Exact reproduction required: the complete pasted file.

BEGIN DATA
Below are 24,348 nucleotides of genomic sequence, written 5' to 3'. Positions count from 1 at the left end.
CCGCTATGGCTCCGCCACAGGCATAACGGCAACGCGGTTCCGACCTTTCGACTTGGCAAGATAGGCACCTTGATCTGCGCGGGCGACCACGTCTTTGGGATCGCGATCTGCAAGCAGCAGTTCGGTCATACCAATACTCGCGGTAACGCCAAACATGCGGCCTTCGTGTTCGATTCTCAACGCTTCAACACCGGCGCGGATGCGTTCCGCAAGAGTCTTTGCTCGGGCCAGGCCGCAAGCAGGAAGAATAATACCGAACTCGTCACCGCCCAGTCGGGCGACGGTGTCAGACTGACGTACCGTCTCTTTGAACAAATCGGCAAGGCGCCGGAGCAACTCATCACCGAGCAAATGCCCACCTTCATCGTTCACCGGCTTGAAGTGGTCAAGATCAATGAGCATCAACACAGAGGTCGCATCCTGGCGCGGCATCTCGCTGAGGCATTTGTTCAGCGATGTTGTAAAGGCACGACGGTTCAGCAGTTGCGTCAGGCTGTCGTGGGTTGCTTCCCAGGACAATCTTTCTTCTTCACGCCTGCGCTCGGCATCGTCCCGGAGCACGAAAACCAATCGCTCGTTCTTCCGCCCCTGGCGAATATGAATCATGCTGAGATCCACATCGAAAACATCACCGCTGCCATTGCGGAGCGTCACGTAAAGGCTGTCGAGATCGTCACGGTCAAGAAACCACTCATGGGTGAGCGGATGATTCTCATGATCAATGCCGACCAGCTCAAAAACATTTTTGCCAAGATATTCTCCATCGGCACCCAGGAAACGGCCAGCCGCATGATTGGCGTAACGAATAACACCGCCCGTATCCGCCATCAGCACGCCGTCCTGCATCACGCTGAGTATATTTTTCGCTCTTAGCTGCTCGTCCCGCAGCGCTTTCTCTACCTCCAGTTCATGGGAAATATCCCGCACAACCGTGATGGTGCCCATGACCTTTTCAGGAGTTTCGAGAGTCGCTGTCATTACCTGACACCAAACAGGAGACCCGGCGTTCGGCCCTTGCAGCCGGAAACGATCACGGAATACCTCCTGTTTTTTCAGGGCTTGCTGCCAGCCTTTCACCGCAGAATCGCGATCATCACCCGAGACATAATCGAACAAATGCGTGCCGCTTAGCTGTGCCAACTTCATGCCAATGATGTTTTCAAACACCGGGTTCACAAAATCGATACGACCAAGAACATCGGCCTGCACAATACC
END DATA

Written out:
Below are 24,348 nucleotides of genomic sequence, written 5' to 3'. Positions count from 1 at the left end.
CCGCTATGGCTCCGCCACAGGCATAACGGCAACGCGGTTCCGACCTTTCGACTTGGCAAGATAGGCACCTTGATCTGCGCGGGCGACCACGTCTTTGGGATCGCGATCTGCAAGCAGCAGTTCGGTCATACCAATACTCGCGGTAACGCCAAACATGCGGCCTTCGTGTTCGATTCTCAACGCTTCAACACCGGCGCGGATGCGTTCCGCAAGAGTCTTTGCTCGGGCCAGGCCGCAAGCAGGAAGAATAATACCGAACTCGTCACCGCCCAGTCGGGCGACGGTGTCAGACTGACGTACCGTCTCTTTGAACAAATCGGCAAGGCGCCGGAGCAACTCATCACCGAGCAAATGCCCACCTTCATCGTTCACCGGCTTGAAGTGGTCAAGATCAATGAGCATCAACACAGAGGTCGCATCCTGGCGCGGCATCTCGCTGAGGCATTTGTTCAGCGATGTTGTAAAGGCACGACGGTTCAGCAGTTGCGTCAGGCTGTCGTGGGTTGCTTCCCAGGACAATCTTTCTTCTTCACGCCTGCGCTCGGCATCGTCCCGGAGCACGAAAACCAATCGCTCGTTCTTCCGCCCCTGGCGAATATGAATCATGCTGAGATCCACATCGAAAACATCACCGCTGCCATTGCGGAGCGTCACGTAAAGGCTGTCGAGATCGTCACGGTCAAGAAACCACTCATGGGTGAGCGGATGATTCTCATGATCAATGCCGACCAGCTCAAAAACATTTTTGCCAAGATATTCTCCATCGGCACCCAGGAAACGGCCAGCCGCATGATTGGCGTAACGAATAACACCGCCCGTATCCGCCATCAGCACGCCGTCCTGCATCACGCTGAGTATATTTTTCGCTCTTAGCTGCTCGTCCCGCAGCGCTTTCTCTACCTCCAGTTCATGGGAAATATCCCGCACAACCGTGATGGTGCCCATGACCTTTTCAGGAGTTTCGAGAGTCGCTGTCATTACCTGACACCAAACAGGAGACCCGGCGTTCGGCCCTTGCAGCCGGAAACGATCACGGAATACCTCCTGTTTTTTCAGGGCTTGCTGCCAGCCTTTCACCGCAGAATCGCGATCATCACCCGAGACATAATCGAACAAATGCGTGCCGCTTAGCTGTGCCAACTTCATGCCAATGATGTTTTCAAACACCGGGTTCACAAAATCGATACGACCAAGAACATCGGCCTGCACAATACC